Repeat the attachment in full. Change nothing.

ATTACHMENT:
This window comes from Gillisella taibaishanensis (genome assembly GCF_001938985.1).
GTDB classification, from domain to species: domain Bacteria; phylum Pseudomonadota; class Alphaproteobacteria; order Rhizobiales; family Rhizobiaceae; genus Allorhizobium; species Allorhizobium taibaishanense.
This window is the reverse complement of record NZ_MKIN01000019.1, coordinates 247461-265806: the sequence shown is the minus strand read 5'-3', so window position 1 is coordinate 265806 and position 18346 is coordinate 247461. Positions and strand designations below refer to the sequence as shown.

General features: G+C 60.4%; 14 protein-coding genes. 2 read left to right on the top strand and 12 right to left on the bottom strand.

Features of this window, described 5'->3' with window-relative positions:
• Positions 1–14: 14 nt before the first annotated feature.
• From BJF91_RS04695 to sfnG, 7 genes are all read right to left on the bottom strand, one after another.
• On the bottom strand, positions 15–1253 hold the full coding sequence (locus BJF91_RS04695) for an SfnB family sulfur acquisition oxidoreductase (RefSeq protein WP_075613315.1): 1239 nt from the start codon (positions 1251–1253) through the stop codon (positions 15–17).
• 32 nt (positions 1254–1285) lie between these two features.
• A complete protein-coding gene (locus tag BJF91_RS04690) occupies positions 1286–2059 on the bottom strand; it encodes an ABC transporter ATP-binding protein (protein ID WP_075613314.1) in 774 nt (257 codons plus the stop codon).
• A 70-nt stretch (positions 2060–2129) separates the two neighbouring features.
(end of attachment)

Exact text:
This window comes from Gillisella taibaishanensis (genome assembly GCF_001938985.1).
GTDB classification, from domain to species: domain Bacteria; phylum Pseudomonadota; class Alphaproteobacteria; order Rhizobiales; family Rhizobiaceae; genus Allorhizobium; species Allorhizobium taibaishanense.
This window is the reverse complement of record NZ_MKIN01000019.1, coordinates 247461-265806: the sequence shown is the minus strand read 5'-3', so window position 1 is coordinate 265806 and position 18346 is coordinate 247461. Positions and strand designations below refer to the sequence as shown.

General features: G+C 60.4%; 14 protein-coding genes. 2 read left to right on the top strand and 12 right to left on the bottom strand.

Features of this window, described 5'->3' with window-relative positions:
• Positions 1–14: 14 nt before the first annotated feature.
• From BJF91_RS04695 to sfnG, 7 genes are all read right to left on the bottom strand, one after another.
• On the bottom strand, positions 15–1253 hold the full coding sequence (locus BJF91_RS04695) for an SfnB family sulfur acquisition oxidoreductase (RefSeq protein WP_075613315.1): 1239 nt from the start codon (positions 1251–1253) through the stop codon (positions 15–17).
• 32 nt (positions 1254–1285) lie between these two features.
• A complete protein-coding gene (locus tag BJF91_RS04690) occupies positions 1286–2059 on the bottom strand; it encodes an ABC transporter ATP-binding protein (protein ID WP_075613314.1) in 774 nt (257 codons plus the stop codon).
• A 70-nt stretch (positions 2060–2129) separates the two neighbouring features.